2 leadership tips for product managers

Set the context

This first tip has a more strategic aspect. Product managers are required to:

  • Understand, communicate and explain the context in which they are working.
  • Help the team to understand what’s the role of the product in the company strategy and in the market.
  • Know how customers use the product and what they expect from it.
  • Understand how a certain feature is inserted in the product strategy.

Why context is so important in software development

I want to propose a thought experiment. Let’s use empathy, the main characteristic of a digital product manager, to put ourselves in the position of a software developer who has received the following story from his team’s product manager:

Remove obstacles

This tip has a more tactical aspect. Removing obstacles is fundamental so team members can work on the product. We must feel we are moving forward, that we are doing something, building something. The article What Really Motivates Workers from Harvard Business Review has some interesting data on satisfaction at work. They put together a study in order to find out what happens in an excellent day of work. The answer was in a word: progress.

  • Be present: the team needs you. During the product development process, they’ll need to talk with you about their discoveries and what they are delivering, so you need to be present, otherwise, the team may make decisions that could not be aligned with your product vision.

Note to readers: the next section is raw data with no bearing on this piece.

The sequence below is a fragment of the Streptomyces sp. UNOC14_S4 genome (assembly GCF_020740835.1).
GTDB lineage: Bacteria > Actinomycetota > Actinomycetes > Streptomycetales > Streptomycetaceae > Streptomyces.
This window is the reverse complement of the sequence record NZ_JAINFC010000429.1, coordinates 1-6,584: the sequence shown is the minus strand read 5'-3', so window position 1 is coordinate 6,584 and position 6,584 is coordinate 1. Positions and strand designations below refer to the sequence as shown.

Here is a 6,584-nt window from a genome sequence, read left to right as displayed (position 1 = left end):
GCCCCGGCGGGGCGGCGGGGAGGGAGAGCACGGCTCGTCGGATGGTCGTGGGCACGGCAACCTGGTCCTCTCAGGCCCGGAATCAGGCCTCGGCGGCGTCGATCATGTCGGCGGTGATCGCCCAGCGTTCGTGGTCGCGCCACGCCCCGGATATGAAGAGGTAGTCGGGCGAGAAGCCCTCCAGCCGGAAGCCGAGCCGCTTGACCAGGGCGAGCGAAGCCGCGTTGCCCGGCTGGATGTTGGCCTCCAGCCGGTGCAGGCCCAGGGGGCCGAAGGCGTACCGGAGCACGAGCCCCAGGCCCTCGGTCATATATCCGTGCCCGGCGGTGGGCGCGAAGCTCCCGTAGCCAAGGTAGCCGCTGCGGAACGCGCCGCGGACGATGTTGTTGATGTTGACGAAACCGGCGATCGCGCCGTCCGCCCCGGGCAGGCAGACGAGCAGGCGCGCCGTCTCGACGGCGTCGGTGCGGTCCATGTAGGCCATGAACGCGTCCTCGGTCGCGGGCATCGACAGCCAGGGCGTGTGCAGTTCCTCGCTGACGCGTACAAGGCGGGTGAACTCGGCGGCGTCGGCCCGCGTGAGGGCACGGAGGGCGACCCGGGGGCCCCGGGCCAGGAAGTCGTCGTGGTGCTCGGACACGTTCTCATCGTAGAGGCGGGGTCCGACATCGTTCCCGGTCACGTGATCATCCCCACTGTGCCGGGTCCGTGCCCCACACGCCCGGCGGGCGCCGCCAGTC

• Make your product vision clear: even though you’ll be present, sometimes you simply can’t be present. For this reason, and also to set the context as explained above, you need to define your product vision and strategy.
  • Remove excess from stories: the sooner you are able to put your product or feature in front of real users, the earlier you’ll have feedback, so you need to remove all the excess from what you and your team are building, and focus only on the minimum required to get this feedback.
  • Manage expectations and anxieties: expectation management is a big part of a product manager’s job. By expectation management, I mean managing the expectations of all of your product stakeholders, internal and external. Having stakeholders asking questions directly to the team can be a big distraction and it means that you were unable to properly align your product vision and strategy with your stakeholders.
  • Help the entire team perceive themselves as owners of the product: everyone in the product team is a product owner and you have a big role in helping them perceive themselves as such. Show them the context where your product is inserted. Build the product vision and strategy together with them. Share your product numbers, discuss with your team how to improve these numbers.
  • And everything else that hinders the team’s progress! the above list is not comprehensive. The day-to-day product development work is full of obstacles and distractions that can move you away from your main objective, building a successful digital product that helps your company achieve its business goals as well as solves your customers' and users' problems.

Summing up

So, there you have the 2 leadership tips for product managers and for anyone who is leading a project:

  1. Set the context;
  2. Remove obstacles.

Digital Product Management Books

Do you work with digital products? Do you want to know more about how to manage a digital product to increase its chances of success, solve its user’s problems and achieve the company objectives? Check out my Digital Product Management bundle with my 3 books where I share what I learned during my almost 30 years of experience in creating and managing digital products:

  • Startup Guide: How startups and established companies can create profitable digital products
  • Product Management: How to increase the chances of success of your digital product
  • Leading Product Development: The art and science of managing product teams



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Joca Torres

Joca Torres


Digital product development advisor, coach, and board member. Also an open water swimmer and ukulelist.